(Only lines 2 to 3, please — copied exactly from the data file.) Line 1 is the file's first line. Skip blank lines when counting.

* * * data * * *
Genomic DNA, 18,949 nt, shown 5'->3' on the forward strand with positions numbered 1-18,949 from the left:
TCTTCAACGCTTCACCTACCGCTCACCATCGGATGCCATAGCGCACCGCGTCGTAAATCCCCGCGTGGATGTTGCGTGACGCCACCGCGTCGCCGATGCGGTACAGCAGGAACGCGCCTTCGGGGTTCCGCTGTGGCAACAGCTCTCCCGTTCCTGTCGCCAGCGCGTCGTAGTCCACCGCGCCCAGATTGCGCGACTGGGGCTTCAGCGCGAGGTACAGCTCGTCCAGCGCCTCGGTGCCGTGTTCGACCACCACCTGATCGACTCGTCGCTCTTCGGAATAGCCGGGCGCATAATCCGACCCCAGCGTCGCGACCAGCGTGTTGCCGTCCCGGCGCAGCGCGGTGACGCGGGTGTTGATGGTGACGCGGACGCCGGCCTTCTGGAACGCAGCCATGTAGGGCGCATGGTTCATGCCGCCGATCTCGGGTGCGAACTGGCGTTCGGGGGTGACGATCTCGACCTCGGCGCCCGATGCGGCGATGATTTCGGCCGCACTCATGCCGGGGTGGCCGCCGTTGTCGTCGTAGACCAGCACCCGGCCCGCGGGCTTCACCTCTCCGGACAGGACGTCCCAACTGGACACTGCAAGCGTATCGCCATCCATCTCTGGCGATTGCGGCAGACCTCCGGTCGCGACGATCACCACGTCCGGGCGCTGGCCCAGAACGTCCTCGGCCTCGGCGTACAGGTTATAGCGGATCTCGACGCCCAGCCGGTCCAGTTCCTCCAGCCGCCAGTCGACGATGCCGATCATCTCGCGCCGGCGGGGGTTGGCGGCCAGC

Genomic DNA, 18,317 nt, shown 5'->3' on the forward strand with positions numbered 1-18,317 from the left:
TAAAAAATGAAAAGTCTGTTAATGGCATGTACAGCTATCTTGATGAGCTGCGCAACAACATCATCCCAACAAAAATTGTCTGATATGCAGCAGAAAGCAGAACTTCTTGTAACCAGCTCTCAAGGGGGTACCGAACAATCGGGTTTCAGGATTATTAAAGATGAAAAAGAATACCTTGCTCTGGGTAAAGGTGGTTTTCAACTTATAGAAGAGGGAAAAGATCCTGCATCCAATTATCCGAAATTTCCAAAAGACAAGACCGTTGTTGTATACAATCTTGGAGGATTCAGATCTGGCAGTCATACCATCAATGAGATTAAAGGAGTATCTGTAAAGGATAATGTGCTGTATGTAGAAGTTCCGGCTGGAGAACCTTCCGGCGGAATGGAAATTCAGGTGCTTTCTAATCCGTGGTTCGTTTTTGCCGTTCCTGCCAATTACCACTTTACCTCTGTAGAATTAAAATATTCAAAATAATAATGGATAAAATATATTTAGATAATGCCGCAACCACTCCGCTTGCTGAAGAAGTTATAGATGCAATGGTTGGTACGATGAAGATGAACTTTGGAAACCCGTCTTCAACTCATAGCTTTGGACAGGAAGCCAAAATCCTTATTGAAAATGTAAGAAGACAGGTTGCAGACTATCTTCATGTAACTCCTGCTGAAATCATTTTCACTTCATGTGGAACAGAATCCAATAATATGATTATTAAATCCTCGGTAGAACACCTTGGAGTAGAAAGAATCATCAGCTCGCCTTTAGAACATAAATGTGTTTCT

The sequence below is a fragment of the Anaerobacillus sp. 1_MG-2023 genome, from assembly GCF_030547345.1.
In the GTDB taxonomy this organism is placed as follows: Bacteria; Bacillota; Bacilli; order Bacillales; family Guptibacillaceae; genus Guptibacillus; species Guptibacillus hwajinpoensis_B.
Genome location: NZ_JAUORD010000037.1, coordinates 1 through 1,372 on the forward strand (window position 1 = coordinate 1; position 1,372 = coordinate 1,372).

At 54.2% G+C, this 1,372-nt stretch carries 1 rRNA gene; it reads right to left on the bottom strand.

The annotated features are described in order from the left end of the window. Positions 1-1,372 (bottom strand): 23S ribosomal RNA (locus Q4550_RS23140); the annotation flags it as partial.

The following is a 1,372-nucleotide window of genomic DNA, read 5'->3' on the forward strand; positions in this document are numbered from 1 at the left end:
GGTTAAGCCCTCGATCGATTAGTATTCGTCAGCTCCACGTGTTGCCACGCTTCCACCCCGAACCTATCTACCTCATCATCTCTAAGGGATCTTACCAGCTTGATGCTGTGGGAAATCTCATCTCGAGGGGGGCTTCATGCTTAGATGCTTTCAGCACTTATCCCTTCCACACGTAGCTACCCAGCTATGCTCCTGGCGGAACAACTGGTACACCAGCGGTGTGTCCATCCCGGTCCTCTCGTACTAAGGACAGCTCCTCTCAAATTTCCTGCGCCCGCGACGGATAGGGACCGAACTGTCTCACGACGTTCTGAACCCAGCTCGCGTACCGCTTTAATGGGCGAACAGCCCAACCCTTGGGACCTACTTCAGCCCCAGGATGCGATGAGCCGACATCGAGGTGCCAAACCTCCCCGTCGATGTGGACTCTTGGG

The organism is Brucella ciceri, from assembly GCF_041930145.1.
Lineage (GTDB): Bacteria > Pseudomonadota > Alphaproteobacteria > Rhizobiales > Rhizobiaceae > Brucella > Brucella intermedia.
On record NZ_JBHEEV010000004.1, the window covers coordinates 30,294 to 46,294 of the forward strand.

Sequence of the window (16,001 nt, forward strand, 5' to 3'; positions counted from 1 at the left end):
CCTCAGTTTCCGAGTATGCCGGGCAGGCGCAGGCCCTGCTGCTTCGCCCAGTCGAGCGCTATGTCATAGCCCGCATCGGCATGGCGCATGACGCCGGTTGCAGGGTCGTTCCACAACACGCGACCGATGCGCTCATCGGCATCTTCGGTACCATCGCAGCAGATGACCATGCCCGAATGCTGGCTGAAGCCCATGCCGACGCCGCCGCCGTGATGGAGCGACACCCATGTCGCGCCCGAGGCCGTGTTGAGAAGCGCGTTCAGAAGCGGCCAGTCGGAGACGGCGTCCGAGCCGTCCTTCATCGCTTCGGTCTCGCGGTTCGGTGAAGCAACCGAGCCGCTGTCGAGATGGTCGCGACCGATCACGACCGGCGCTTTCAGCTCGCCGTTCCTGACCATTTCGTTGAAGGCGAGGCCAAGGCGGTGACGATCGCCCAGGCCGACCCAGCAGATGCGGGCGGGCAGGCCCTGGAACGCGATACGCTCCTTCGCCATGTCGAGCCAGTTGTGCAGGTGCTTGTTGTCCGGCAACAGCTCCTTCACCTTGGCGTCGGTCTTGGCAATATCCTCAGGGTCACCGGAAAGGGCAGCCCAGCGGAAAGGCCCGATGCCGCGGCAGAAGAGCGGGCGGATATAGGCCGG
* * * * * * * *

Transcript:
TCTTCAACGCTTCACCTACCGCTCACCATCGGATGCCATAGCGCACCGCGTCGTAAATCCCCGCGTGGATGTTGCGTGACGCCACCGCGTCGCCGATGCGGTACAGCAGGAACGCGCCTTCGGGGTTCCGCTGTGGCAACAGCTCTCCCGTTCCTGTCGCCAGCGCGTCGTAGTCCACCGCGCCCAGATTGCGCGACTGGGGCTTCAGCGCGAGGTACAGCTCGTCCAGCGCCTCGGTGCCGTGTTCGACCACCACCTGATCGACTCGTCGCTCTTCGGAATAGCCGGGCGCATAATCCGACCCCAGCGTCGCGACCAGCGTGTTGCCGTCCCGGCGCAGCGCGGTGACGCGGGTGTTGATGGTGACGCGGACGCCGGCCTTCTGGAACGCAGCCATGTAGGGCGCATGGTTCATGCCGCCGATCTCGGGTGCGAACTGGCGTTCGGGGGTGACGATCTCGACCTCGGCGCCCGATGCGGCGATGATTTCGGCCGCACTCATGCCGGGGTGGCCGCCGTTGTCGTCGTAGACCAGCACCCGGCCCGCGGGCTTCACCTCTCCGGACAGGACGTCCCAACTGGACACTGCAAGCGTATCGCCATCCATCTCTGGCGATTGCGGCAGACCTCCGGTCGCGACGATCACCACGTCCGGGCGCTGGCCCAGAACGTCCTCGGCCTCGGCGTACAGGTTATAGCGGATCTCGACGCCCAGCCGGTCCAGTTCCTCCAGCCGCCAGTCGACGATGCCGATCATCTCGCGCCGGCGGGGGTTGGCGGCCAGC

Genomic DNA, 18,317 nt, shown 5'->3' on the forward strand with positions numbered 1-18,317 from the left: